Get Connected – Our Digital Access Pilot Delivers Amazing Results

A rapid response to support people during COVID-19

At the start of the COVID-19 lockdown, we ran a pilot to help people get connected and access support they needed. Through Simon Community’s Get Digital project, we gave 36 people a smartphone with unlimited calls, texts and data. Everyone participating in the pilot was already using our Housing Support service in Edinburgh. They were living in temporary accommodation (e.g. BnBs, and other council provision) and facing the most extreme forms of homelessness.

Access to devices AND personalised support

To help people get online, we also provided one-to-one remote personalised support based around a digital skills framework, delivered by our staff team who are trained in digital inclusion.

After three weeks we asked people how this initiative had changed their lives. We have been amazed at their responses!

Changing lives through digital

The positive impact for people who participated has been overwhelming. Each person who received a device and the accompanying support has moved from a place of digital exclusion towards digital inclusion.Each person has been able to take multiple steps that have positively benefited their lives – including reducing their isolation, increasing their confidence and making it easier for people to get the support they need. People have been able to connect with family, volunteer, work on their CV, learn languages, continue college work and access their benefits more easily. Importantly, they have been able to do these things independently – which has been really important to them.We asked participants in the pilot about their experiences of having the smartphone:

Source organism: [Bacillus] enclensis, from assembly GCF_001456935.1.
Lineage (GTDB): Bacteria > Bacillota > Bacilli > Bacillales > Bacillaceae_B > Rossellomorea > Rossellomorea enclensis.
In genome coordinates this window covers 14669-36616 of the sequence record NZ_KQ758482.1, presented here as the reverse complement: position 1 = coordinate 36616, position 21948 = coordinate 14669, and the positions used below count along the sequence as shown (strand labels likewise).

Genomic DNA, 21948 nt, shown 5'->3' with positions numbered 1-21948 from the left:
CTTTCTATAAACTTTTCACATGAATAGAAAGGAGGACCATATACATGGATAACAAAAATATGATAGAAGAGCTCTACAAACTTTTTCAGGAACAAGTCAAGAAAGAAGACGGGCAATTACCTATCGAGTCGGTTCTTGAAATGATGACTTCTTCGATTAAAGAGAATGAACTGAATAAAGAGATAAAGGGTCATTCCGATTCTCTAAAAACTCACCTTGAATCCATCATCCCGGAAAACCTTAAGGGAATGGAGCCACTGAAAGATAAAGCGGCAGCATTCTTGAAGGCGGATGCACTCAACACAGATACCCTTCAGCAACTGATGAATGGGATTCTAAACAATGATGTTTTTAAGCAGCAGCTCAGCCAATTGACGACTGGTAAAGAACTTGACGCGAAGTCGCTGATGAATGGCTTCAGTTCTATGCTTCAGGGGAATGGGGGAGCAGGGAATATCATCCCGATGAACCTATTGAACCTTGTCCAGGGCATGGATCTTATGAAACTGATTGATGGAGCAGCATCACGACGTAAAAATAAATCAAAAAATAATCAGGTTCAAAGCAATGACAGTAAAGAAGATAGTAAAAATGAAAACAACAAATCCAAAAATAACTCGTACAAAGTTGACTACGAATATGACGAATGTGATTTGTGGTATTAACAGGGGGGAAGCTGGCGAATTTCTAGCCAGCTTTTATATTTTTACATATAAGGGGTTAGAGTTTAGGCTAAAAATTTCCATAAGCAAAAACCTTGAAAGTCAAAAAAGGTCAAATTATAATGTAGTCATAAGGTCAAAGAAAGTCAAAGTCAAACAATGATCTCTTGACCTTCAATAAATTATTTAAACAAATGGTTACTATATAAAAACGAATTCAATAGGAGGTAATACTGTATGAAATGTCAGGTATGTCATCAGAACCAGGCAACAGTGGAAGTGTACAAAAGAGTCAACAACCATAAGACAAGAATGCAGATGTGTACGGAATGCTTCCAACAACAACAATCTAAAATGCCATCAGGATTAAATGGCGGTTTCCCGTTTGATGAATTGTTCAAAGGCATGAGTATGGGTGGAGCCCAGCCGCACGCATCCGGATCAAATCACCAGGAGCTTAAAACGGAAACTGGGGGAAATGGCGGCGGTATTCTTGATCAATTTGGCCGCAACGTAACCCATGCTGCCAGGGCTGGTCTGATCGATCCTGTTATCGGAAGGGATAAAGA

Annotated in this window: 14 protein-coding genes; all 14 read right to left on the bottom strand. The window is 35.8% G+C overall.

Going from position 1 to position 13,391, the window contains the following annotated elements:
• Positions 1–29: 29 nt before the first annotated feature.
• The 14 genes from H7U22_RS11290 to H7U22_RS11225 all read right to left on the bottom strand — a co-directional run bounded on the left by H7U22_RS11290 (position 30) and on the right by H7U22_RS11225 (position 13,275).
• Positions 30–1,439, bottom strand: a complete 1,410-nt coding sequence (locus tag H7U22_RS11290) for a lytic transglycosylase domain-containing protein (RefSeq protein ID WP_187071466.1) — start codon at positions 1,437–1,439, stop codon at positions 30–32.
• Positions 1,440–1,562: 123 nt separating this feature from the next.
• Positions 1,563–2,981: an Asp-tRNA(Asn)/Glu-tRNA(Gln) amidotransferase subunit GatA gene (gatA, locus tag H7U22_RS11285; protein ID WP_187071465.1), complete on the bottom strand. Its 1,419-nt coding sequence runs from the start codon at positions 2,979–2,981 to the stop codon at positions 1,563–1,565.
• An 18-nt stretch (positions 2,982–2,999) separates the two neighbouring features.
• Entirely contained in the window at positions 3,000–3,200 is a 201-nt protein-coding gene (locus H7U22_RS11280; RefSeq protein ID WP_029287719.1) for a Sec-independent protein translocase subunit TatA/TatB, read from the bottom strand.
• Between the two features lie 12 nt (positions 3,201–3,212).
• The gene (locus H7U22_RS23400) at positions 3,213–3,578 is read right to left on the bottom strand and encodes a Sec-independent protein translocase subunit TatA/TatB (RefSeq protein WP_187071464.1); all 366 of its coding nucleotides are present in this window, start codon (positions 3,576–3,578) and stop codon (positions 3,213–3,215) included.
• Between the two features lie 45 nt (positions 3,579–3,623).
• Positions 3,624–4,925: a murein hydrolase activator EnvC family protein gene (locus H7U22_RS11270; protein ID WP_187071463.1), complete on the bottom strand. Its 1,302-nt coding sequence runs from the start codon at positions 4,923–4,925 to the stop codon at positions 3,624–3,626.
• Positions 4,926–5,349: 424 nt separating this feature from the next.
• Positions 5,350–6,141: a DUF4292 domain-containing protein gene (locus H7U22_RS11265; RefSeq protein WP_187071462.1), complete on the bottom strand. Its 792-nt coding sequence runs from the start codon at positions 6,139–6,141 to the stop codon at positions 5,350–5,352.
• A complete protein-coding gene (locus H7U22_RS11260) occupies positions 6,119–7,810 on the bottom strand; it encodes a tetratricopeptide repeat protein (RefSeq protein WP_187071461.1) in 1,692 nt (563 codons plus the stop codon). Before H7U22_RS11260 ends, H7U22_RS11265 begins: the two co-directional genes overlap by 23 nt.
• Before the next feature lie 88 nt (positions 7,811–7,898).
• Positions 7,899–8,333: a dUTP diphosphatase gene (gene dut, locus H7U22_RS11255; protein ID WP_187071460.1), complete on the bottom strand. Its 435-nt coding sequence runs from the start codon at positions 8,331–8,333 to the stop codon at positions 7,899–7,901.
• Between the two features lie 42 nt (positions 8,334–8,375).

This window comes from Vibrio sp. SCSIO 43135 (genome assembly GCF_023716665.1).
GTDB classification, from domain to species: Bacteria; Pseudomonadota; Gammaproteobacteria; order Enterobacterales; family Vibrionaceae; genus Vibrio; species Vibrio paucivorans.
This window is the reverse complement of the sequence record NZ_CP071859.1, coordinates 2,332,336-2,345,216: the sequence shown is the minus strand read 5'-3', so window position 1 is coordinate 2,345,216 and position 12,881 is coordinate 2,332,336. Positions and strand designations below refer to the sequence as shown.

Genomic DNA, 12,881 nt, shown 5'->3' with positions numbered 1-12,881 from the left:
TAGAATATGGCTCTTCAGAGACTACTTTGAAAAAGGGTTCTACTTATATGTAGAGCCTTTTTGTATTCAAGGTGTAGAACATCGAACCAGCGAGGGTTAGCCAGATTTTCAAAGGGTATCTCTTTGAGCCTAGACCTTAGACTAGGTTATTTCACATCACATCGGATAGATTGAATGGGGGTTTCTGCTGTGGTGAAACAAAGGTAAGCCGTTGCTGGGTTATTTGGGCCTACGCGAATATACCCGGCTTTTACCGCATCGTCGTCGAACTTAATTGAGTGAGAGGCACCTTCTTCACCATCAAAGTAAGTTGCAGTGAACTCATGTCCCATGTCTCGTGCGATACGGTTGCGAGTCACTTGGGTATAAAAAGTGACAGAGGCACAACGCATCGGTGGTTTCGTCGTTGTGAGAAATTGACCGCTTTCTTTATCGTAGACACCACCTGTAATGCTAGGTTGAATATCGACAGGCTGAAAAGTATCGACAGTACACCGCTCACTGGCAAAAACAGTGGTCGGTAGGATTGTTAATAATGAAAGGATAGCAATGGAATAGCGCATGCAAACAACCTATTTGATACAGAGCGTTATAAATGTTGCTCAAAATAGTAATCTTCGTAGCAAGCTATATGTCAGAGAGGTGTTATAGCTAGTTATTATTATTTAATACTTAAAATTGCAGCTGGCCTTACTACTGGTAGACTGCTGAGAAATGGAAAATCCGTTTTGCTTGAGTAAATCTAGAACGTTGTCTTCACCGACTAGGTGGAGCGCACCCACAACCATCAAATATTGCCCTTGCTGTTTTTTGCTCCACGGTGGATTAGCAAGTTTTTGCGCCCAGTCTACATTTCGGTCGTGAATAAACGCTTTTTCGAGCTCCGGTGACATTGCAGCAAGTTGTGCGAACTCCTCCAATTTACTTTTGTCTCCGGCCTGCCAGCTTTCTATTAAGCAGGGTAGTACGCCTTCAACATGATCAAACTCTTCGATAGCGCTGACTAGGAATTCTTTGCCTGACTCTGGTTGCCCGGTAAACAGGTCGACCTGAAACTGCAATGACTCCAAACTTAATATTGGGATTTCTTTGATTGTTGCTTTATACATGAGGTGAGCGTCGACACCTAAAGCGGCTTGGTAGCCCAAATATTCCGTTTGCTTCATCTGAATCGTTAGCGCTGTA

• 100% said it positively affected my life 
  • 84% feel more confident being online
  • 97% inspired to learn more
  • 97% feel more connected
  • 97% found their spare time more enjoyable
  • 100% found digital champion support useful
  • 100% will continue to use digital

Discovering why ‘digital’ matters so much

Another significant benefit relates to staff perceptions. Support workers who participated in this pilot reported that it has really changed their perceptions around the value of digital inclusion activity. This builds on the digital champion training we’ve been doing with staff over the past 2 years.   

In the past, digital has been seen as a ‘nice to have, but not essential’ for people experiencing homelessness. Among some members of staff there was a feeling that there were more pressing issues than digital to focus on – like finding accommodation, applying for jobs or managing benefits. 

Through this pilot, we have seen a dramatic shift in our culture. Staff who participated have become extremely positive and enthusiastic about digital – they are realising just how powerful digital inclusion can be.

Digital inclusion is now being seen as a fundamental tool to achieve goals such as accommodation, applying for jobs, managing benefits, connecting with family and achieving greater wellbeing. Digital access and support is delivering huge benefits to the people we support.

  • 100% of staff felt the pilot benefited service users
  • 86% saw increased communication between staff and service users

A shared understanding that digital access is essential